Extreme Events in Finance

A Handbook of Extreme Value Theory and its Applications
 
 
John Wiley & Sons Inc (Verlag)
  • erschienen am 21. September 2016
  • |
  • 640 Seiten
 
E-Book | PDF mit Adobe DRM | Systemvoraussetzungen
978-1-118-65033-2 (ISBN)
 
A guide to the growing importance of extreme value risk theory, methods, and applications in the financial sector
Presenting a uniquely accessible guide, Extreme Events in Finance: A Handbook of Extreme Value Theory and Its Applications features a combination of the theory, methods, and applications of extreme value theory (EVT) in finance and a practical understanding of market behavior including both ordinary and extraordinary conditions.
Beginning with a fascinating history of EVTs and financial modeling, the handbook introduces the historical implications that resulted in the applications and then clearly examines the fundamental results of EVT in finance. After dealing with these theoretical results, the handbook focuses on the EVT methods critical for data analysis. Finally, the handbook features the practical applications and techniques and how these can be implemented in financial markets. Extreme Events in Finance: A Handbook of Extreme Value Theory and Its Applications includes:
* Over 40 contributions from international experts in the areas of finance, statistics, economics, business, insurance, and risk management
* Topical discussions on univariate and multivariate case extremes as well as regulation in financial markets
* Extensive references in order to provide readers with resources for further study
* Discussions on using R packages to compute the value of risk and related quantities
The book is a valuable reference for practitioners in financial markets such as financial institutions, investment funds, and corporate treasuries, financial engineers, quantitative analysts, regulators, risk managers, large-scale consultancy groups, and insurers. Extreme Events in Finance: A Handbook of Extreme Value Theory and Its Applications is also a useful textbook for postgraduate courses on the methodology of EVTs in finance.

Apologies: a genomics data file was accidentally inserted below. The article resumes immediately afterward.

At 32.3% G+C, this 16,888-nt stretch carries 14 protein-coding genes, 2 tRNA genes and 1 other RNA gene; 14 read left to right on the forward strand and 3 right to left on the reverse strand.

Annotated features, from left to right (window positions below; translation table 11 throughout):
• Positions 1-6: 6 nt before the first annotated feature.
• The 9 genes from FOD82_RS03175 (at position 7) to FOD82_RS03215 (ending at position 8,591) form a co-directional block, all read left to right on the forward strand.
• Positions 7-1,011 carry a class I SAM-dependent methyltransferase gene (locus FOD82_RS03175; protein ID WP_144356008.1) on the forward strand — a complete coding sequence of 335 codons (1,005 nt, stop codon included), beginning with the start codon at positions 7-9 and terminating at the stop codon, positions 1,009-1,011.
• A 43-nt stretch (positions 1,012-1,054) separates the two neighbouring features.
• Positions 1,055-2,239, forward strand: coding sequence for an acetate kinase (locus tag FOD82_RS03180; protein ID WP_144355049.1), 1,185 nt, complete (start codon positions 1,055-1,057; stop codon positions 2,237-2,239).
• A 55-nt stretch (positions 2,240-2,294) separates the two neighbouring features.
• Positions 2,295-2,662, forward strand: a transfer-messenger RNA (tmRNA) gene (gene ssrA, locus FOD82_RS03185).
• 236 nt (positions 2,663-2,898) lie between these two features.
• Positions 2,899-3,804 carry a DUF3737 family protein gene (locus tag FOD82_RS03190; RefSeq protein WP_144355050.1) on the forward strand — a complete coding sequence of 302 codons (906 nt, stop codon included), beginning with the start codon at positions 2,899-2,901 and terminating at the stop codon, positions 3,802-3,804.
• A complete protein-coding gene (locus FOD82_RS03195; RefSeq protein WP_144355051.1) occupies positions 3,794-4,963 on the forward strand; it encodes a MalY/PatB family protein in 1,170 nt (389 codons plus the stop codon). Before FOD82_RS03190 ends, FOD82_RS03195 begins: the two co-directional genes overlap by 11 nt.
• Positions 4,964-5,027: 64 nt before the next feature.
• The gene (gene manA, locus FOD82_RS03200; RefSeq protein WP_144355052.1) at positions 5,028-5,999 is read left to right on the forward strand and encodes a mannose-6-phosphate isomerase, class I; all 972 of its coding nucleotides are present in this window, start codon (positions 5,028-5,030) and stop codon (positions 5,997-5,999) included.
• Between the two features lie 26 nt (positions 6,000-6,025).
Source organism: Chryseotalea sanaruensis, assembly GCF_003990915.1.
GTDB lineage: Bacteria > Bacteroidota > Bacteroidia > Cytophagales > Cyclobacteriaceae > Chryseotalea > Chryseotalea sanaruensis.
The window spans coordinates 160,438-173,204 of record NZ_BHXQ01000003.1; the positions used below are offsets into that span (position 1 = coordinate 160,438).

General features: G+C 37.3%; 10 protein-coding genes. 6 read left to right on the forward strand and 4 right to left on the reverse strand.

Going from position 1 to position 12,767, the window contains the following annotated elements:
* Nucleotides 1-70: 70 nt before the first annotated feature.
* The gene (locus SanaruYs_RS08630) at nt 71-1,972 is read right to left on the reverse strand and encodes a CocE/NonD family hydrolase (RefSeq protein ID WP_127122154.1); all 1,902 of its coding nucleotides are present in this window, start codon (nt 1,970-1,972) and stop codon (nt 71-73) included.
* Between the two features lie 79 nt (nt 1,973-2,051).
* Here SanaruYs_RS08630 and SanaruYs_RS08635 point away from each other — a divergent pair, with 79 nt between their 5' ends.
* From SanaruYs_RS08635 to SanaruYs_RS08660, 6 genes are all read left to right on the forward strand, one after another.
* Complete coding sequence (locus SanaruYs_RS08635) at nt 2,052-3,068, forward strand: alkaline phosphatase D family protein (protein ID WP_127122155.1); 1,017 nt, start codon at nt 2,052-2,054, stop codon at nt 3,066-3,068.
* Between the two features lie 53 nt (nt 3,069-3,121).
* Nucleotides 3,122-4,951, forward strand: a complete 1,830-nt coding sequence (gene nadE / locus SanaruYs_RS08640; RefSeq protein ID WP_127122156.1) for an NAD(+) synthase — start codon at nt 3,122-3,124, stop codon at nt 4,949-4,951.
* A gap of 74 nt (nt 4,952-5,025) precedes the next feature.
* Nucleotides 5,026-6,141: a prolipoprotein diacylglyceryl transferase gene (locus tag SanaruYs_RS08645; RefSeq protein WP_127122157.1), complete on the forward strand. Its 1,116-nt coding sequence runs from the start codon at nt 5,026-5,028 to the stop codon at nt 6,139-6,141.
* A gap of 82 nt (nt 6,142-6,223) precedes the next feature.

François Longin, PhD, is Professor in the Department of Finance at ESSEC Business School, France. He has been working on the applications of extreme value theory to financial markets for many years, and his research has been applied by financial institutions in the risk management area including market, credit, and operational risks. His research works can be found in scientific journals such as The Journal of Finance. Dr. Longin is currently a financial consultant with expertise covering risk management for financial institutions and portfolio management for asset management firms.
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  • Cover
  • Title Page
  • Copyright
  • Contents
  • About the Editor
  • About the Contributors
  • Chapter 1 Introduction
  • 1.1 Extremes
  • 1.2 History
  • 1.3 Extreme value theory
  • 1.4 Statistical estimation of extremes
  • 1.5 Applications in finance
  • 1.6 Practitioners' points of view
  • 1.7 A broader view on modeling extremes
  • 1.8 Final words
  • 1.9 Thank you note
  • References
  • Chapter 2 Extremes Under Dependence-Historical Development and Parallels with Central Limit Theory
  • 2.1 Introduction
  • 2.2 Classical (I.I.D.) central limit and extreme value theories
  • 2.3 Exceedances of levels, kth largest values
  • 2.4 CLT and EVT for stationary sequences, bernstein's blocks and strong mixing
  • 2.5 Weak distributional mixing for EVT, D(un), extremal index
  • 2.6 Point process of level exceedances